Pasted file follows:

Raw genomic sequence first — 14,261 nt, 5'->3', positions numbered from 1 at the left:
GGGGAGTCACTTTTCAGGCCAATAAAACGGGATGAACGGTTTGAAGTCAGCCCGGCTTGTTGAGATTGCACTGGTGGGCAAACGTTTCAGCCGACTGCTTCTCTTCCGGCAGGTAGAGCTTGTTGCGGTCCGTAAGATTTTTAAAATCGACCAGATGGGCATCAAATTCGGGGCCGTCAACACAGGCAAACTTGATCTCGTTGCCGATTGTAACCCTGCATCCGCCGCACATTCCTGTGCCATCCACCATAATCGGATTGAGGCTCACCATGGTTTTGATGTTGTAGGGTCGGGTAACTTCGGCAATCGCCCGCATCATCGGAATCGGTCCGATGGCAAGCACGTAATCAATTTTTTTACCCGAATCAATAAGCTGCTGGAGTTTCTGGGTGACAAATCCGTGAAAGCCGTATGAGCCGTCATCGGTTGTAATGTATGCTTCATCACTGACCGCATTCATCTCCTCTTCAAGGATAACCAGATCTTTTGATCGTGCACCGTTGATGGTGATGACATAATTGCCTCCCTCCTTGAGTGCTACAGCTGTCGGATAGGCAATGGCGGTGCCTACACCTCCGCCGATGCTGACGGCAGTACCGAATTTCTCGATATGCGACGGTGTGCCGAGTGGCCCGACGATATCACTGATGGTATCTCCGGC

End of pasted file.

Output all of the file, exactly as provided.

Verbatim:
Raw genomic sequence first — 14,261 nt, 5'->3', positions numbered from 1 at the left:
GGGGAGTCACTTTTCAGGCCAATAAAACGGGATGAACGGTTTGAAGTCAGCCCGGCTTGTTGAGATTGCACTGGTGGGCAAACGTTTCAGCCGACTGCTTCTCTTCCGGCAGGTAGAGCTTGTTGCGGTCCGTAAGATTTTTAAAATCGACCAGATGGGCATCAAATTCGGGGCCGTCAACACAGGCAAACTTGATCTCGTTGCCGATTGTAACCCTGCATCCGCCGCACATTCCTGTGCCATCCACCATAATCGGATTGAGGCTCACCATGGTTTTGATGTTGTAGGGTCGGGTAACTTCGGCAATCGCCCGCATCATCGGAATCGGTCCGATGGCAAGCACGTAATCAATTTTTTTACCCGAATCAATAAGCTGCTGGAGTTTCTGGGTGACAAATCCGTGAAAGCCGTATGAGCCGTCATCGGTTGTAATGTATGCTTCATCACTGACCGCATTCATCTCCTCTTCAAGGATAACCAGATCTTTTGATCGTGCACCGTTGATGGTGATGACATAATTGCCTCCCTCCTTGAGTGCTACAGCTGTCGGATAGGCAATGGCGGTGCCTACACCTCCGCCGATGCTGACGGCAGTACCGAATTTCTCGATATGCGACGGTGTGCCGAGTGGCCCGACGATATCACTGATGGTATCTCCGGC